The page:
How do adults other than parents make a difference?
Everyone around the divorced or divorcing family influences all the
members of the family, directly or indirectly. Friends of a parent who
take sides can prolong a state of warfare in which the children continue
be innocent victims; friends who listen compassionately and then direct
parental attention to the building of bridges to the next chapter of
the family's life can protect the children from preventable harm. Neighbors,
co-workers, health professionals, bartenders, hairdressers, relatives,
co-workers, and even casual contacts all exercise an effect: in the
way they listen to expressions of distress, in their choice of jokes
to tell (or refrain from telling), in their acknowledgment of pain or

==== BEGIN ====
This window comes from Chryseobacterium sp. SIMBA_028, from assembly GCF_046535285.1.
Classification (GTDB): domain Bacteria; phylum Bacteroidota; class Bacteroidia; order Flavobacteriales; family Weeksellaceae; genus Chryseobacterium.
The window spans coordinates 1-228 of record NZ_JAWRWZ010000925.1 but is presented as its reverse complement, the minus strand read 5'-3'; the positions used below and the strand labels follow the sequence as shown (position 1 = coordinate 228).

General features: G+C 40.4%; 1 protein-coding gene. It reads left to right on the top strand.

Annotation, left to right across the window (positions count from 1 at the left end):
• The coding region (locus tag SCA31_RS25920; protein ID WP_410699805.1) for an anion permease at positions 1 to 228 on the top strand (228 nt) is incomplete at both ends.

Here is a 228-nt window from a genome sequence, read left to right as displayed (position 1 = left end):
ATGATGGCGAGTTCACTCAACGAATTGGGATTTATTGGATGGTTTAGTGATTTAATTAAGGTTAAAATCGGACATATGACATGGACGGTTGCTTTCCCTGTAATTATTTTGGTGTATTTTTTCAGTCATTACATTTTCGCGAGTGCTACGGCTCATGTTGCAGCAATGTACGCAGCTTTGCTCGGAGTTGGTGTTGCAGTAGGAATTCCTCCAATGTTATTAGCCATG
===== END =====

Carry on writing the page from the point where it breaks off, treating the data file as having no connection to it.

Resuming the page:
sadness, in the view they express of the family's future.
Similarly, people who have direct contact with children
during and after divorce can make an important difference. Grandparents
and other relatives, teachers, friends, coaches, day-care workers, and
baby-sitters can show support for children's interests and activities,
let them be heard and feel heard, encourage their initiative, and honor
their accomplishments (22). The degree and kind of loving, supportive
interactions with caring adults affect the success of children's coping
with the stresses of divorce, and proceeding with their own healthy
growth and development.